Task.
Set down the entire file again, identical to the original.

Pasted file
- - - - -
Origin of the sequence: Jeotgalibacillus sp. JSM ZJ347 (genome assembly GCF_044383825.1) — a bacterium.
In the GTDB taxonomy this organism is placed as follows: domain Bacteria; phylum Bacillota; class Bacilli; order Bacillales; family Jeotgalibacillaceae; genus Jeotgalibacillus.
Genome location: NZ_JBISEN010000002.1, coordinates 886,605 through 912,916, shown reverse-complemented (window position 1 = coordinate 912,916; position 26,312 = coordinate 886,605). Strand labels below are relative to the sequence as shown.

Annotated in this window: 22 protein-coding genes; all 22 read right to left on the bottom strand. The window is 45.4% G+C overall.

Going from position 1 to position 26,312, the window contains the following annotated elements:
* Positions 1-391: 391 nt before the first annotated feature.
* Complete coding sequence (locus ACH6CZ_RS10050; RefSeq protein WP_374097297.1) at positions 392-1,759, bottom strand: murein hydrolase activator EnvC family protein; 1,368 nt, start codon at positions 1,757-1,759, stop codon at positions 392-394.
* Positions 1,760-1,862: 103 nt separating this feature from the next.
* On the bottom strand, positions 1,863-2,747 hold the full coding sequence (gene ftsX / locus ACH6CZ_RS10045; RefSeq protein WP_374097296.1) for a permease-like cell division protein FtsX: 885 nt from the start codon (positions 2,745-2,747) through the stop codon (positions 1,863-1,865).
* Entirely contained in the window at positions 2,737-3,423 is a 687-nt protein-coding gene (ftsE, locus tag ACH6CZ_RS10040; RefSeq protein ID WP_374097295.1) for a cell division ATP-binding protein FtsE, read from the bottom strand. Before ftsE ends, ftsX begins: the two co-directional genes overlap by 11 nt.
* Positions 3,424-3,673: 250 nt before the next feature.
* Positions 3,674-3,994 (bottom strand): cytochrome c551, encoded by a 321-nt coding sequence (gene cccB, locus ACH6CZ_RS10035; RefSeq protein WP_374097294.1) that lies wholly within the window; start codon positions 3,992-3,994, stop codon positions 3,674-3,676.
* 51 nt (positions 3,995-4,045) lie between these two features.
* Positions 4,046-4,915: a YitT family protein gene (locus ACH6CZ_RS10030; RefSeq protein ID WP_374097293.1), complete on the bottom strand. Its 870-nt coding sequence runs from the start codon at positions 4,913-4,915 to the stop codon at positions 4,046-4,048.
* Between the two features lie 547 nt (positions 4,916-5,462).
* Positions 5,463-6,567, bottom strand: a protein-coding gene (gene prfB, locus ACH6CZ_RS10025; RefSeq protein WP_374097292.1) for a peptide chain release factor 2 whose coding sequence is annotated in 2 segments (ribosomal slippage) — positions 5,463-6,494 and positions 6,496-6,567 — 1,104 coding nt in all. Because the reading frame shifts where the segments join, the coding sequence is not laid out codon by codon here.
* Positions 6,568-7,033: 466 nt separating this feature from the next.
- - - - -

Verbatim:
Origin of the sequence: Jeotgalibacillus sp. JSM ZJ347 (genome assembly GCF_044383825.1) — a bacterium.
In the GTDB taxonomy this organism is placed as follows: domain Bacteria; phylum Bacillota; class Bacilli; order Bacillales; family Jeotgalibacillaceae; genus Jeotgalibacillus.
Genome location: NZ_JBISEN010000002.1, coordinates 886,605 through 912,916, shown reverse-complemented (window position 1 = coordinate 912,916; position 26,312 = coordinate 886,605). Strand labels below are relative to the sequence as shown.

Annotated in this window: 22 protein-coding genes; all 22 read right to left on the bottom strand. The window is 45.4% G+C overall.

Going from position 1 to position 26,312, the window contains the following annotated elements:
* Positions 1-391: 391 nt before the first annotated feature.
* Complete coding sequence (locus ACH6CZ_RS10050; RefSeq protein WP_374097297.1) at positions 392-1,759, bottom strand: murein hydrolase activator EnvC family protein; 1,368 nt, start codon at positions 1,757-1,759, stop codon at positions 392-394.
* Positions 1,760-1,862: 103 nt separating this feature from the next.
* On the bottom strand, positions 1,863-2,747 hold the full coding sequence (gene ftsX / locus ACH6CZ_RS10045; RefSeq protein WP_374097296.1) for a permease-like cell division protein FtsX: 885 nt from the start codon (positions 2,745-2,747) through the stop codon (positions 1,863-1,865).
* Entirely contained in the window at positions 2,737-3,423 is a 687-nt protein-coding gene (ftsE, locus tag ACH6CZ_RS10040; RefSeq protein ID WP_374097295.1) for a cell division ATP-binding protein FtsE, read from the bottom strand. Before ftsE ends, ftsX begins: the two co-directional genes overlap by 11 nt.
* Positions 3,424-3,673: 250 nt before the next feature.
* Positions 3,674-3,994 (bottom strand): cytochrome c551, encoded by a 321-nt coding sequence (gene cccB, locus ACH6CZ_RS10035; RefSeq protein WP_374097294.1) that lies wholly within the window; start codon positions 3,992-3,994, stop codon positions 3,674-3,676.
* 51 nt (positions 3,995-4,045) lie between these two features.
* Positions 4,046-4,915: a YitT family protein gene (locus ACH6CZ_RS10030; RefSeq protein ID WP_374097293.1), complete on the bottom strand. Its 870-nt coding sequence runs from the start codon at positions 4,913-4,915 to the stop codon at positions 4,046-4,048.
* Between the two features lie 547 nt (positions 4,916-5,462).
* Positions 5,463-6,567, bottom strand: a protein-coding gene (gene prfB, locus ACH6CZ_RS10025; RefSeq protein WP_374097292.1) for a peptide chain release factor 2 whose coding sequence is annotated in 2 segments (ribosomal slippage) — positions 5,463-6,494 and positions 6,496-6,567 — 1,104 coding nt in all. Because the reading frame shifts where the segments join, the coding sequence is not laid out codon by codon here.
* Positions 6,568-7,033: 466 nt separating this feature from the next.